Over the last year, John McAfee has extolled the virtues of the “unhackable” Bitfi wallet. Today, McAfee put his money where his mouth is by announcing a bounty for his wallet.
Anyone who hacks the wallet will receive a $100,000 bounty from John McAfee himself, according to a tweet from earlier today.
For all you naysayers who claim that “nothing is unhackable” & who don’t believe that my Bitfi wallet is truly the world’s first unhackable device, a $100,000 bounty goes to anyone who can hack it. Money talks, bullshit walks. Details on https://t.co/ATFaxwUzQC
— John McAfee (@officialmcafee) July 24, 2018
“For all you naysayers who claim that “nothing is unhackable” & who don’t believe that my Bitfi wallet is truly the world’s first unhackable device,” explained McAfee on Twitter, “A $100,000 bounty goes to anyone who can hack it. Money talks, bullshit walks.”
Details of the bounty can be found on Bitfi.com/bounty.
There are few things in the world that are truly unhackable. Many people have made similar claims over the years – only to watch their device get hacked. If you want to beat McAfee’s guarantee and claim the $100,000 bounty, then here are the rules you need to follow:
- The Bitfi team will deposit coins into a Bitfi wallet, then ship it to anyone who wishes to participate in the bounty contest
- If you wish to participate in the bounty, you’ll need to purchase a Bitfi wallet that is preloaded with coins at a price of $50
- If you successfully extract the coins and empty the wallet, then Bitfi will consider it a successful hack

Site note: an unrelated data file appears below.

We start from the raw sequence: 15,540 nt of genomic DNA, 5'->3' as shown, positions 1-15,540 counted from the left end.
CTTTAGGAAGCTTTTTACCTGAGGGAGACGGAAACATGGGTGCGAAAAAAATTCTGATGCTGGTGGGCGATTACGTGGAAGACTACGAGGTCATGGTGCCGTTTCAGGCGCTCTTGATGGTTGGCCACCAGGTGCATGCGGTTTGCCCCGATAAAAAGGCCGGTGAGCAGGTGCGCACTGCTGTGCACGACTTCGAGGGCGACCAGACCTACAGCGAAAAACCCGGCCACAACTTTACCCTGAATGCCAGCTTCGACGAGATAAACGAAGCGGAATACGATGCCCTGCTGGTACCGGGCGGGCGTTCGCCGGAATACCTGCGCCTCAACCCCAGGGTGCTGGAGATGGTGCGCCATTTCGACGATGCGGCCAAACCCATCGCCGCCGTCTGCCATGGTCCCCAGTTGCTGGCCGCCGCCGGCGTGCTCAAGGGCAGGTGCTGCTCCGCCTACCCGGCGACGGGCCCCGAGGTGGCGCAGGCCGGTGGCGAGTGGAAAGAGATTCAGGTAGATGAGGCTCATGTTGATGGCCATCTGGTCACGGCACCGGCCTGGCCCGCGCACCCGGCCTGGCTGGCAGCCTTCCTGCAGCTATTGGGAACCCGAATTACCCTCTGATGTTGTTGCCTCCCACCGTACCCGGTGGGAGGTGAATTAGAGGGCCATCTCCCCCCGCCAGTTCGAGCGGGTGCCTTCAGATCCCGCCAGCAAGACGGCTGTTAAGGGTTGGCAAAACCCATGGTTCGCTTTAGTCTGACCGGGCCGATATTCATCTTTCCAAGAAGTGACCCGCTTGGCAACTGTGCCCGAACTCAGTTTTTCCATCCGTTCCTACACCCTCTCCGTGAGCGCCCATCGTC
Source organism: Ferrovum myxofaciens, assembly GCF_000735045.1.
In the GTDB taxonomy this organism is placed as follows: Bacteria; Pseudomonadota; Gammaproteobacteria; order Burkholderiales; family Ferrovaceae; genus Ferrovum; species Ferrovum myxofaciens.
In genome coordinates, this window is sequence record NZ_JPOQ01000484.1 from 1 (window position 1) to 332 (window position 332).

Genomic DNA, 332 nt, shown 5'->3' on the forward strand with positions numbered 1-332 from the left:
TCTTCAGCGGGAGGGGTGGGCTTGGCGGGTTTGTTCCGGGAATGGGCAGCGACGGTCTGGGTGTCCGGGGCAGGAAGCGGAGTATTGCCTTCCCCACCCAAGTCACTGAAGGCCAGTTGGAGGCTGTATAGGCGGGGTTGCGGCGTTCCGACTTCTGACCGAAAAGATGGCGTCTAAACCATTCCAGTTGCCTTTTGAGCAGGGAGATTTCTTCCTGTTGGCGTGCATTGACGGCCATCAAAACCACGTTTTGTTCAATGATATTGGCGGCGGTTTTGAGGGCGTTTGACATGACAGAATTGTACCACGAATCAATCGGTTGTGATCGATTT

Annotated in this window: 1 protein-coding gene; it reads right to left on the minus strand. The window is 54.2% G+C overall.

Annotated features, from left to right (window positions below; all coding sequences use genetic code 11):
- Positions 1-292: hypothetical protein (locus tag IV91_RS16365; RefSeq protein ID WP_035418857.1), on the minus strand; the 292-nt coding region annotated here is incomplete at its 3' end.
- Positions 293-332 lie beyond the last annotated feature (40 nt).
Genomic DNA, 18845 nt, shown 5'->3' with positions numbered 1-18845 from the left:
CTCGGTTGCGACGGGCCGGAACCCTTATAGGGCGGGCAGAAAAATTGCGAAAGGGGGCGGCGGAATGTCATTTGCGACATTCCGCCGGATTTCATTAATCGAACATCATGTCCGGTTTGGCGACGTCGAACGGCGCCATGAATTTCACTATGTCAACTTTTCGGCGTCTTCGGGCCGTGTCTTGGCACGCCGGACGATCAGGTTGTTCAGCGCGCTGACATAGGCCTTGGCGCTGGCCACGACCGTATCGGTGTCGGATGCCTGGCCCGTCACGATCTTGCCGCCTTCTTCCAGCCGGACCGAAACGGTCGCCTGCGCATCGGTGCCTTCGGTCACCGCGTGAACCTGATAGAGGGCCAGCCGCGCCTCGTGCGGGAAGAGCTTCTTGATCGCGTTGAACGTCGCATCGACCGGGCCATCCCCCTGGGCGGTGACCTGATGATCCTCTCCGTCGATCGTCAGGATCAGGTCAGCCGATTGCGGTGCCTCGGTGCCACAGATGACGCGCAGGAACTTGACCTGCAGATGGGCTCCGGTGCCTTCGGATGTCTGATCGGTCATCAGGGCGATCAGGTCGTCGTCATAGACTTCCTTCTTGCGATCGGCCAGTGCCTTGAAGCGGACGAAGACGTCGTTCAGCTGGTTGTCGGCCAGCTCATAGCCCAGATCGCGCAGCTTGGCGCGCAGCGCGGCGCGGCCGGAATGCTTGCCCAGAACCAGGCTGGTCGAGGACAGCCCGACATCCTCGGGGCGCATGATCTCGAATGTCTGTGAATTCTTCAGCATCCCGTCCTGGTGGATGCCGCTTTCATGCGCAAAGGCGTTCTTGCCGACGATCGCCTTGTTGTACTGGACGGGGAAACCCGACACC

- You can keep the coins and Bitfi will make a payment to you of $100,000
In other words, the challenge has a $50 entry fee. You’ll receive a Bitfi wallet filled with coins in exchange for your entry fee. The fee, according to Bitfi.com, “is because we need to insure [sic] serious inquiries only.”
A standard Bitfi wallet is priced at $120 USD.
The wallet itself looks like a smartphone – similar in shape and design to an old iPhone. You can use the patent pending wallet to store and access multiple cryptocurrencies.
If you successfully hack the Bitfi wallet, then Bitfi “may ask you to make the process public” to alert others in the digital asset community. If you don’t follow the rules above, then it won’t be considered a successful hack.
If you wish to participate in the hacking bounty, then you can email [email protected] to get started.
Remember the CEO of the identity theft protection service who proudly published his Social Security Number online? Remember when that guy had his identity stolen 13 times in the ensuing weeks? That seems to be the usual course of events when someone claims their security system is “unhackable” to the internet. Nevertheless, it will be interesting to see if John McAfee’s Bitfi wallet can survive this bounty challenge.